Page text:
Betty Margaret Schofield, Parramatta’s Woman of the Year, 1975. Image: Women of Parramatta

Betty Margaret Schofield was a Matron and Director of Nursing at Parramatta Hospital for almost twenty years from February 1966 to 1981. Born in 1920, Betty graduated in nursing from the Royal Prince Alfred Hospital in 1942, and attained significant nursing qualifications throughout her career including being a Fellow of the New South Wales College of Nursing and a member of the New South Wales Nurses’ Registration Board. She also held executive positions on various committees relating to nursing and administration. Betty also completed a post-basic certificate in ear, nose and throat nursing at the National Hospital in London and was a registered Midwifery Nurse and Registered Mothercraft Nurse. [1]

Many innovations occurred under Betty’s leadership at Parramatta Hospital.  One was the introduction of the Pink Ladies’ Auxillary, which enabled volunteers to offer their services towards the care of patients. Another was the Candy Stripers, who were people that were able to work in Parramatta Hospital for a short time so that they could decide if nursing was the career that they imagined it to be. [2]

A significant moment in Betty’s career as a nurse was the Granville rail disaster, which remains New South Wales’ worst rail disaster. On the morning of the 18 January 1977, eight-three people were killed and 210 injured when the Mount Victoria to Central train ran into the supports of the overhead bridge, resulting in the bridge collapsing onto the carriages. Mr N. Gilbert, Chairman of the Parramatta Hospital Board during 1977 recorded the following:

On being informed of the Granville Rail Disaster, senior officers immediately dispatched the hospital Emergency Disaster Team to the site… Meanwhile, at the hospital, every off-duty nurse and doctor had reported for duty and numerous local doctors offered assistance. Truck loads of pharmaceutical equipment arrived unrequested from the drug companies. Wards were cleared in preparation for the influx of the injured and a triage nurse was placed in the Accident and Emergency Department to classify the injured and to arrange for some of them to be transported to other hospitals. As co-leaders on this occasion, the Director of Nursing, Miss Schofield and Medical Superintendent Dr Cable, deserve great credit. The staff’s effort was magnificent. They were an extremely well organised highly disciplined team and there was absolutely no panic. [3]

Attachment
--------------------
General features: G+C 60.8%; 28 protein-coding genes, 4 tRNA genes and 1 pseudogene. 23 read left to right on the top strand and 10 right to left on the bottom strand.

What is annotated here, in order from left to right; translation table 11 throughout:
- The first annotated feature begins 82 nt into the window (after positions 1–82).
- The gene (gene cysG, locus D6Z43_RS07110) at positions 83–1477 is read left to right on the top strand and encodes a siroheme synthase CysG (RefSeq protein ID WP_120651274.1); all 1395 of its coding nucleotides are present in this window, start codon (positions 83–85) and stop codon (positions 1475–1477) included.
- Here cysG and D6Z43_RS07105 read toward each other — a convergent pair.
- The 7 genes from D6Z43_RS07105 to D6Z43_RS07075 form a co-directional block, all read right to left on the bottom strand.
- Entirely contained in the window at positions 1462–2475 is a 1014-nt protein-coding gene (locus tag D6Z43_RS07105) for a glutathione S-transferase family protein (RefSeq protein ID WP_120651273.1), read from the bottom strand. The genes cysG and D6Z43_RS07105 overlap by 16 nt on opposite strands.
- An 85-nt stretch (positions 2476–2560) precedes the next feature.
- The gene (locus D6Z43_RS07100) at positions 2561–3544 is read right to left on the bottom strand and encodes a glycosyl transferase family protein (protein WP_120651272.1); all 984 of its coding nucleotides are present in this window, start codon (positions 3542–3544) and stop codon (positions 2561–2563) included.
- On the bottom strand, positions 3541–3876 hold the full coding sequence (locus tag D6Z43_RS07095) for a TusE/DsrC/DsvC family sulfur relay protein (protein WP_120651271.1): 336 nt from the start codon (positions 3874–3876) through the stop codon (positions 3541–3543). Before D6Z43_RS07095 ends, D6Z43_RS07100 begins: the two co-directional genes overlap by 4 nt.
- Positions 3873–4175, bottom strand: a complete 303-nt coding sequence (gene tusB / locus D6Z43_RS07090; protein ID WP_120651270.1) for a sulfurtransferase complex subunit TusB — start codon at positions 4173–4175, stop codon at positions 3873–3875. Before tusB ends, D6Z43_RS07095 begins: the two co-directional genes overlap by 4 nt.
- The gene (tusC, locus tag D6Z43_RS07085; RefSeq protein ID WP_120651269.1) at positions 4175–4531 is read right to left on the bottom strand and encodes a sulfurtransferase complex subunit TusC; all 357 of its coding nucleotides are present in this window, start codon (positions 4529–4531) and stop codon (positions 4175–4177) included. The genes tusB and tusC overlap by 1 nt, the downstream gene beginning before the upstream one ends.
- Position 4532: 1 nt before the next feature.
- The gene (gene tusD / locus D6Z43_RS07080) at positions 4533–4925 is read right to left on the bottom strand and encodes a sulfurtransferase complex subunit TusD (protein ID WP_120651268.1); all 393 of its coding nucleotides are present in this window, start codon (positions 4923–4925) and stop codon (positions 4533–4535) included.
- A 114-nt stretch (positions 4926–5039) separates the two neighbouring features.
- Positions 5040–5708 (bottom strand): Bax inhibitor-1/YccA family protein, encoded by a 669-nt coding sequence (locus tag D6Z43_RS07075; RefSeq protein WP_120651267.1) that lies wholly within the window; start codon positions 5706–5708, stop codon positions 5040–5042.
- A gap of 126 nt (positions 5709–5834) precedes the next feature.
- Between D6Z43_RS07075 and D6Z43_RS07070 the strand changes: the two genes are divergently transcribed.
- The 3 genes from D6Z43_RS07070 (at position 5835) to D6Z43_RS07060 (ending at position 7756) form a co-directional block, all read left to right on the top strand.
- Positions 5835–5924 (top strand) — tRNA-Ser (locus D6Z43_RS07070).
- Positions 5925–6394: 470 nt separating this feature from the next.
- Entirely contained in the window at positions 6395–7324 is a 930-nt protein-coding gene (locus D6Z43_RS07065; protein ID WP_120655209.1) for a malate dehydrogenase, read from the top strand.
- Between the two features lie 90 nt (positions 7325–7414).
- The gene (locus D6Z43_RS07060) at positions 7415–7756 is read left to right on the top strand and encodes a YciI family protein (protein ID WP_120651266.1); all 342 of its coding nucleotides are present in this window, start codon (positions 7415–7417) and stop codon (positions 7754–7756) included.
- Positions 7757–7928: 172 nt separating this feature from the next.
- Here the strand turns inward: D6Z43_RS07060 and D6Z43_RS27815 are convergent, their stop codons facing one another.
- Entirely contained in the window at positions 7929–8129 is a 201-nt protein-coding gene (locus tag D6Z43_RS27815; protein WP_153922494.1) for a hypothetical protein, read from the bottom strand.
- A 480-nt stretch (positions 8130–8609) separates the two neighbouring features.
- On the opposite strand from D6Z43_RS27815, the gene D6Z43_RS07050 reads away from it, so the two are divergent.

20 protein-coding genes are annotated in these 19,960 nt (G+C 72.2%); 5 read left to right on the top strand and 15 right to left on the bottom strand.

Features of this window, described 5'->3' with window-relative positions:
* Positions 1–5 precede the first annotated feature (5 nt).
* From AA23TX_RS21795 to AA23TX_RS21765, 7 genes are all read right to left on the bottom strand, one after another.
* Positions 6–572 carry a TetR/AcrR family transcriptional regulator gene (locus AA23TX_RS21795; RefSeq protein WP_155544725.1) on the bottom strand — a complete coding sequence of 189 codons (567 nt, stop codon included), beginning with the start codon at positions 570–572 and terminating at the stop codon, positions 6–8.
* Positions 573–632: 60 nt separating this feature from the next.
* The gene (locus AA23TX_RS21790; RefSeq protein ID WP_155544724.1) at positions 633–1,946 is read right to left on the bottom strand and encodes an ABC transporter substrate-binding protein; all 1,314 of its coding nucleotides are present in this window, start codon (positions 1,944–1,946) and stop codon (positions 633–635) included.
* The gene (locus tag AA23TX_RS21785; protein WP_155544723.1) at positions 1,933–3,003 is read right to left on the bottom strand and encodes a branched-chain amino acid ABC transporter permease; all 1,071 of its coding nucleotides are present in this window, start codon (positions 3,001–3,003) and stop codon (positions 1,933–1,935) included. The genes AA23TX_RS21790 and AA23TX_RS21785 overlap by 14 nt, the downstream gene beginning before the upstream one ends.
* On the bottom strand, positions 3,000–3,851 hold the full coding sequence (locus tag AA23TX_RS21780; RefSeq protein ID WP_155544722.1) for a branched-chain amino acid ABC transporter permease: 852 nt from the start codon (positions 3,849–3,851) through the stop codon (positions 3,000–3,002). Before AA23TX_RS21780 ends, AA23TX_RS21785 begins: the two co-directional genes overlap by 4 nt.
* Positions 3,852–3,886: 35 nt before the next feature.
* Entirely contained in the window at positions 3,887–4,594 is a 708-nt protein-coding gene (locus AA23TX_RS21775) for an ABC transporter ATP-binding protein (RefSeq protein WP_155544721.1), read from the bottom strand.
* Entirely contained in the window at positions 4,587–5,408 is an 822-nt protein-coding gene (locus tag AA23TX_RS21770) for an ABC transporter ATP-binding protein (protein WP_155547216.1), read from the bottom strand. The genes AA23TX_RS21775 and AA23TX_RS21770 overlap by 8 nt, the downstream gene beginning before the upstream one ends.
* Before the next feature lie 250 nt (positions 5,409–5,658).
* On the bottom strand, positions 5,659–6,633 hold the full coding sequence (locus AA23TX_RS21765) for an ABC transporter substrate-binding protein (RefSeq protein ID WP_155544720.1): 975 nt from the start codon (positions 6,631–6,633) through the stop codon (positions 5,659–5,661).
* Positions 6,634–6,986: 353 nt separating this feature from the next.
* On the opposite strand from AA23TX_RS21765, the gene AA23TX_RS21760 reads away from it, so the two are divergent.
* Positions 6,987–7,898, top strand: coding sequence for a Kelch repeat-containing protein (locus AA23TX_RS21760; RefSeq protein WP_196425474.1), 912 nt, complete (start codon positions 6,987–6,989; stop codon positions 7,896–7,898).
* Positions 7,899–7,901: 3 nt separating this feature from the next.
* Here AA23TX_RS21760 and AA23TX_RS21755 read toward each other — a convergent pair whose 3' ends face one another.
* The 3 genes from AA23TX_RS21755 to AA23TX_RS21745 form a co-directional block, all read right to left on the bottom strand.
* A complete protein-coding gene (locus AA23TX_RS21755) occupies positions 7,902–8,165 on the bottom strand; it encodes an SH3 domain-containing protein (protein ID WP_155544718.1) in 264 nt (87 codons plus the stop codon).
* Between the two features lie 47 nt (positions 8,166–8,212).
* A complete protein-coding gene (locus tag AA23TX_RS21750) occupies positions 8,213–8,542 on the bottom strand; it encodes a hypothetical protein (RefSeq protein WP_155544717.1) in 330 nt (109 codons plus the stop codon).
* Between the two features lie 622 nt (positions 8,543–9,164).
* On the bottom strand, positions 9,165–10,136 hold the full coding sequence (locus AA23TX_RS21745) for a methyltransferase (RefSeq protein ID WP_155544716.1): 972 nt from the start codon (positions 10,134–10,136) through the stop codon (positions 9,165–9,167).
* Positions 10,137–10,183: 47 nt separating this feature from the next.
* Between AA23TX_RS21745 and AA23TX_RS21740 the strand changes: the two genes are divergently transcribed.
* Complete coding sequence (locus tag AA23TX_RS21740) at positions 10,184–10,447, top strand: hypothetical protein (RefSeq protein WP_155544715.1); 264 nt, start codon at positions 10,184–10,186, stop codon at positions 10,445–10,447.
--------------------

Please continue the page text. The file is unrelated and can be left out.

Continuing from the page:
In addition to her significant nursing career, Betty also dedicated herself to over 40 years’ of volunteer work. This included serving on the City of Parramatta Council’s Arts Advisory, Heritage Advisory and Physical Access Advisory Committees. This community service was recognised, and in 1975 Betty was chosen to be Parramatta’s Woman of the Year. In 1977, she also received an Order of Australia Medal and Queen’s Jubilee Medal for her contribution to the community.

On the 17 January 2000, Betty Schofield died and was buried at the Woronora Memorial Park in Sutherland, Sydney.

Caroline Finlay, Regional Studies Facilitator, Parramatta Heritage Centre, City of Parramatta, 2020

References:
[1] Women of Parramatta. (1977). Parramatta, NSW: Ladies Auxiliary of the Parramatta Trust. p. 99.
[2] Graduate Nurses’ Association. (197-?). A History of Nursing in Parramatta. Parramatta, NSW: Author. p. 67.
[3] Cumberland Area Health Service. (1988). Caring for Convicts and the Community. Westmead, NSW: Author. p. 82.